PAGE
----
429 feet ASL
This was a highpoint of opportunity. I was on Spring Break/Reading Week at RTS. I decided to take a few days and visit Fredericksburg to see my parents and play in a reunion ultimate frisbee tournament with the JMU Hellfish.
I flew into Washington Dulles and my newly married sister picked me up from the airport. I had about 4 hours to kill until my dad would pick me up to take me to Fredericksburg. I asked my sister to drop me off at the Metro station before she headed off to work.
I bought my $6.50 Metro Day Pass and was on my way. I first headed over to Arlington Cemetery. There I was able to see the changing of the guard at the Tomb of the Unknown Soldier, a new memorial for the victims of the 9/11 attack on the Pentagon, and my grandmother's grave.
After Arlington Cemetery, I jumped back on the Metro and a few station hops later, I exited the Red Line - Tenleytown Stop, a mere quarter mile from the highpoint of Washington, DC. The hike to the highpoint was second in difficulty only to Florida's highpoint. I think the hardest point was coming out of the Metro Station, which is one of the deepest I've been in.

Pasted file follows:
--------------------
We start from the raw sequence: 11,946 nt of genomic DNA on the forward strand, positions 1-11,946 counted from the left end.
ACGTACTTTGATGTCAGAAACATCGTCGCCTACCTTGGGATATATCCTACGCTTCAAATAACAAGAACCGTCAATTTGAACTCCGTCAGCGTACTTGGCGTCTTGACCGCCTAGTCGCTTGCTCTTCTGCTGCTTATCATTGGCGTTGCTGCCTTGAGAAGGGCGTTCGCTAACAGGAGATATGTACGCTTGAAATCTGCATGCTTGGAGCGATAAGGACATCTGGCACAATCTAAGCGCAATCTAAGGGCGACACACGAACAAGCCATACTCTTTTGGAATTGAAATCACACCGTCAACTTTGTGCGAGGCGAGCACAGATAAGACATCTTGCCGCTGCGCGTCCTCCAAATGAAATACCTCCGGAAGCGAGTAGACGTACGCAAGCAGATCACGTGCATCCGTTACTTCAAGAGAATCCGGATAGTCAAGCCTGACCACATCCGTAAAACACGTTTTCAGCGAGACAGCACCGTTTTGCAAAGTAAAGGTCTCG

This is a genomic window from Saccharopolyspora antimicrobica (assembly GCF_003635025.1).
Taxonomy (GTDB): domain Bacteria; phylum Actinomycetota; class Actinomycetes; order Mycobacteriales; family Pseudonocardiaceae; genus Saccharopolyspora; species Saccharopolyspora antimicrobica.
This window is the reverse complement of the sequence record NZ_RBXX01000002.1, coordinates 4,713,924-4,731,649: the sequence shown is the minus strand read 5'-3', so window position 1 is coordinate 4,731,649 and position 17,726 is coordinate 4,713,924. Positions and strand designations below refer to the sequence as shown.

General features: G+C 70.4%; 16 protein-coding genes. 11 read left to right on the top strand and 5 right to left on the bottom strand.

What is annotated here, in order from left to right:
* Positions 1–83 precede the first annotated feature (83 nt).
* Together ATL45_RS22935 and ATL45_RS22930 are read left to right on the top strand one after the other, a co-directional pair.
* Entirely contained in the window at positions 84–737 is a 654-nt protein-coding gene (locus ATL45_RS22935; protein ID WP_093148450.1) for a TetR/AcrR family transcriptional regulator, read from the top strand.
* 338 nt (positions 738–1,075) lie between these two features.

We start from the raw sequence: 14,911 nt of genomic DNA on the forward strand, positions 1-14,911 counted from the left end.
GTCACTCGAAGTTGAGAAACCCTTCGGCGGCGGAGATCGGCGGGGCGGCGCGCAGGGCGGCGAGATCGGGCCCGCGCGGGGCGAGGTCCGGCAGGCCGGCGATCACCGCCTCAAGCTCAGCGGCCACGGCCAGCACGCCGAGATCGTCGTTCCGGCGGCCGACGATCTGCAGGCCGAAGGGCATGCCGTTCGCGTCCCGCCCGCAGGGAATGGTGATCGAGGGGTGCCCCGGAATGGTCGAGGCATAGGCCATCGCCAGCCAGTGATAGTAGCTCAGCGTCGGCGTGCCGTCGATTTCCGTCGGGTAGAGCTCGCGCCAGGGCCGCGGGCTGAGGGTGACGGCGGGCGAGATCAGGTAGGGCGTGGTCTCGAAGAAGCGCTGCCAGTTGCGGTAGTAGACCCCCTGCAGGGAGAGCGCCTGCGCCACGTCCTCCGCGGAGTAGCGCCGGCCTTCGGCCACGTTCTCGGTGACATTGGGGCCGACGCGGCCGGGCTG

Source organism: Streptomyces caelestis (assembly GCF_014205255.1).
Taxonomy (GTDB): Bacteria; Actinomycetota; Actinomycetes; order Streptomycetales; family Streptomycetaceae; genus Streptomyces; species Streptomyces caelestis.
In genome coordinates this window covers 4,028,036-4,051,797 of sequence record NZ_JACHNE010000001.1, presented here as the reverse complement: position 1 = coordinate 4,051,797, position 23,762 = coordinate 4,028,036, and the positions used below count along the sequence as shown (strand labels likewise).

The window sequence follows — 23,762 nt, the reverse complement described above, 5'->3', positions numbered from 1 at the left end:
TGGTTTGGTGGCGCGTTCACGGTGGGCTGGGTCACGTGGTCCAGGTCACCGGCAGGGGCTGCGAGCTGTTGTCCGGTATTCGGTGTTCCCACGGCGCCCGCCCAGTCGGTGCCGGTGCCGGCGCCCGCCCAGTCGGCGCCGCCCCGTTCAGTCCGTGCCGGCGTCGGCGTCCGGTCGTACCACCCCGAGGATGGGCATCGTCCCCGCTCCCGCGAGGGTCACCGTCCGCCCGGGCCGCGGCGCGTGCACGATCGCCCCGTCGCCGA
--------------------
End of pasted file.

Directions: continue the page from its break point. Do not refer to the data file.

The actual highpoint was disappointing. I had read that the highpoint was maintained by the National Park Service and some of the buildings on the property may be. But the property was occupied by the Washington DC water and sewer authority, hence the name Reno Reservoir. Unfortunately, the property is enclosed by fence and barbed wire with numerous no trespassing signs. There were a few older buildings that I wish I could have entered, but alas, that was not the case. So, I walked the perimeter of the fence and considered the highpoint complete.
- You can download the Google Earth Track file (.kmz) of my hike around Reno Reservoir here.
- You can download the GPS Track file (.gpx) of the hike here.
Video of Summit
Fort Reno, Washington, DC at EveryTrail